In my prior district, all of our 8th-grade students completed an interdisciplinary research project where the English teachers, History teachers, and librarian worked together to assist students as they researched an issue of their own choosing within the umbrella of Human Rights. By far, the most difficult aspect of this project for students was in determining which sources they should use. Even when given a specific database to use, students had difficulty in determining the best source when multiple options were presented. The problem was compounded when using Google to find outside resources. Too frequently, students attempted to use websites that were not credible or they simply chose the top results on Google. As a teacher, I was so focused on the end result (a presentation supported by a digital presentation tool of student choice) that I didn’t spend enough time thinking through this critical element of the puzzle. Throughout the quarter, I was asked, “Is this a good source?” much too often. Other teachers argued that students’ online research should be limited to school-subscribed databases like SIRS to avoid this issue altogether. I felt (and continue to feel) passionately that effective, real-world searching skills are necessary so I diverted from the department norm. However, I clearly could have done a better job of scaffolding the individual research skill sets.


I began my unit by formulating an essential question: How can students effectively and ethically find and use online sources? I then broke my question down by considering what I really wanted students to accomplish. I followed the advice of Wiggins and McTighe: “Curriculum should lay out the most effective ways of achieving specific results” (14). Or, to put it simply, begin with the end in mind. The end result of this backward design thinking was the separation of the unit into four skill sets.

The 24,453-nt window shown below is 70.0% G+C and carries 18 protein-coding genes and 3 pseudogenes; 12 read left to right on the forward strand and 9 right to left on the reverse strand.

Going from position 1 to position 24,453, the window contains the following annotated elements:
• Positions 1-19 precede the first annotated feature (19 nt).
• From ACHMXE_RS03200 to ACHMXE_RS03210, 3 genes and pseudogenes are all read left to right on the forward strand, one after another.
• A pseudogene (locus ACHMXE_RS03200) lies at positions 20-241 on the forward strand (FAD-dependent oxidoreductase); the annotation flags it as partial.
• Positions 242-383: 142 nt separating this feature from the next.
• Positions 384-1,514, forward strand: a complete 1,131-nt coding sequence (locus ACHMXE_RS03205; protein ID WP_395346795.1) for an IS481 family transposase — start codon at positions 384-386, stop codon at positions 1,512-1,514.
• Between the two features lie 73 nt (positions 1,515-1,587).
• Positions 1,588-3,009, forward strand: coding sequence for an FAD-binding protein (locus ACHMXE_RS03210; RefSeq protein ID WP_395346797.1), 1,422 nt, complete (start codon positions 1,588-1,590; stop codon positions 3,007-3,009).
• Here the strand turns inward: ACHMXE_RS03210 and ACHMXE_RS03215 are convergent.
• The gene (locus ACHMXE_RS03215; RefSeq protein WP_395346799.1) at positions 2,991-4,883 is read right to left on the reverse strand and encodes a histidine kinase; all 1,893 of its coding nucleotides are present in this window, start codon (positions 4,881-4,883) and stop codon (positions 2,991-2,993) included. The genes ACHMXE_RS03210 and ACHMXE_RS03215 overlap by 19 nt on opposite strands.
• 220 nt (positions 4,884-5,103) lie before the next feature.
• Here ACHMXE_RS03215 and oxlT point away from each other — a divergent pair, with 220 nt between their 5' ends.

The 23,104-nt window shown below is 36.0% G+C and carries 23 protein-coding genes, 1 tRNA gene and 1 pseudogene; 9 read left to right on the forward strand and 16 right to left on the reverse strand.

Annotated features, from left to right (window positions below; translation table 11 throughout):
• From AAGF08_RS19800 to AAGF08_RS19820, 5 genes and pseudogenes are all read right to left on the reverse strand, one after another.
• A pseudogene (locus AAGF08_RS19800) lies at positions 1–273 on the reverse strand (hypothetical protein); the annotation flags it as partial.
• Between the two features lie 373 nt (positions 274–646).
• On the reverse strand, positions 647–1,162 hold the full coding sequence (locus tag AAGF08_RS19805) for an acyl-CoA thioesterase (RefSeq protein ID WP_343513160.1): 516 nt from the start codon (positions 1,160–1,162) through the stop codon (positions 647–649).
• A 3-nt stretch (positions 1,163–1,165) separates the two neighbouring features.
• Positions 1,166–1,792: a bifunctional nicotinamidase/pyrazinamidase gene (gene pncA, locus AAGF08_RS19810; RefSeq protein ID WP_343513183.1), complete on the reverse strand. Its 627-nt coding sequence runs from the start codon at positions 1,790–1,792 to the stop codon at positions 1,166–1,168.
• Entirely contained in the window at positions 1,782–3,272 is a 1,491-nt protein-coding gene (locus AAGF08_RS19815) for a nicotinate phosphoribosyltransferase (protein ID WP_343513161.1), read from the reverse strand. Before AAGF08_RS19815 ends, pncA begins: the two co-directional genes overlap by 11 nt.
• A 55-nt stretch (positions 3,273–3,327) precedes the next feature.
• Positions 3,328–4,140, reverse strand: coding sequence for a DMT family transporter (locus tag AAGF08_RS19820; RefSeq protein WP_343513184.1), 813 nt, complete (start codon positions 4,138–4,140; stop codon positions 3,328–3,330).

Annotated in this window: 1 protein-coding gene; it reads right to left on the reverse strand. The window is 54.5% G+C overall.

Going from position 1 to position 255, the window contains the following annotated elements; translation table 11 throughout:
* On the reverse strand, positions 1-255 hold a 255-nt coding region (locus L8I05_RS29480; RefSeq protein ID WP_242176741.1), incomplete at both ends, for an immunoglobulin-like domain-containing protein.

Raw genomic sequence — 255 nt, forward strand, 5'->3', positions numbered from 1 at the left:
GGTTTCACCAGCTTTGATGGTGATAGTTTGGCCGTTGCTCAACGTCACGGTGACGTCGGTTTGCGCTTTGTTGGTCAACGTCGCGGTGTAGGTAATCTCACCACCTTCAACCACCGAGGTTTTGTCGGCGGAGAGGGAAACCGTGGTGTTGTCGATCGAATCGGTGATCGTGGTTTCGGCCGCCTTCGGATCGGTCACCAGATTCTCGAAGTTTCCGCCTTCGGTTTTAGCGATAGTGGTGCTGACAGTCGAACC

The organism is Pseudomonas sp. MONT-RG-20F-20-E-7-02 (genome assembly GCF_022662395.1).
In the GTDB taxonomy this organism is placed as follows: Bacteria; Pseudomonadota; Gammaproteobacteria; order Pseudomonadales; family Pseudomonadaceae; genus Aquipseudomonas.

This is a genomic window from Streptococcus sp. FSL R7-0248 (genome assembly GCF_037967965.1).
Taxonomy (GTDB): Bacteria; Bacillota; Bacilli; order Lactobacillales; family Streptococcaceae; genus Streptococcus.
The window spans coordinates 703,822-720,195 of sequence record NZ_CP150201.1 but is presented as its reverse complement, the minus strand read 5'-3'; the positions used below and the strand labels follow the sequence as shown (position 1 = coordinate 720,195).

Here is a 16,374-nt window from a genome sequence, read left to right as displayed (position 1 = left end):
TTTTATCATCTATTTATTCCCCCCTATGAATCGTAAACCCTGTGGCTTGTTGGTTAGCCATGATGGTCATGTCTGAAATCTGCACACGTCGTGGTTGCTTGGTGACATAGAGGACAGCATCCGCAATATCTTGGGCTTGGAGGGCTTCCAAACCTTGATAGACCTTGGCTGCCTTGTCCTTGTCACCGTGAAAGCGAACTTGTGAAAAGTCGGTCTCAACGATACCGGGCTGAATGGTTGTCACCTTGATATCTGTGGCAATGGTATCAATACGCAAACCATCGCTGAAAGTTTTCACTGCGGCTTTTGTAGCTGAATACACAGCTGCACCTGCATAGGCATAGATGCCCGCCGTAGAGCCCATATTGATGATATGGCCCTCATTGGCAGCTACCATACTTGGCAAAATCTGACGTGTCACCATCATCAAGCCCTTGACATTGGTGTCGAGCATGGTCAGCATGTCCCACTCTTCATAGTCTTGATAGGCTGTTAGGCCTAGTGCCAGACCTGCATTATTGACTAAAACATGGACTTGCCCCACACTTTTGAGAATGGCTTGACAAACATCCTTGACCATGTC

• How can students effectively and ethically find and use online sources?
    • Effectively searching requires that students find online sources that are credible. It also requires students to evaluate multiple sources in order to determine which source best meets their research needs.
  • How can students effectively and ethically find and use online sources?
    • Ethical sourcing of information online requires that students avoid plagiarism by giving credit to source authors/creators. This includes knowledge of HOW to cite (MLA format for the English classroom) as well as the knowledge of WHEN to cite.
  • How can students effectively and ethically find and use online sources?
    • Finding information online requires that students do more than just pop their essential question into Google. Students can use Boolean search operators and advanced search options to get better quality results.
  • How can students effectively and ethically find and use online sources?
    • Using sources online can take many different forms. Regardless of the end project (be it the traditional research paper, a blog post, or a paper poster), students need to know how to actively read and interact with online sources.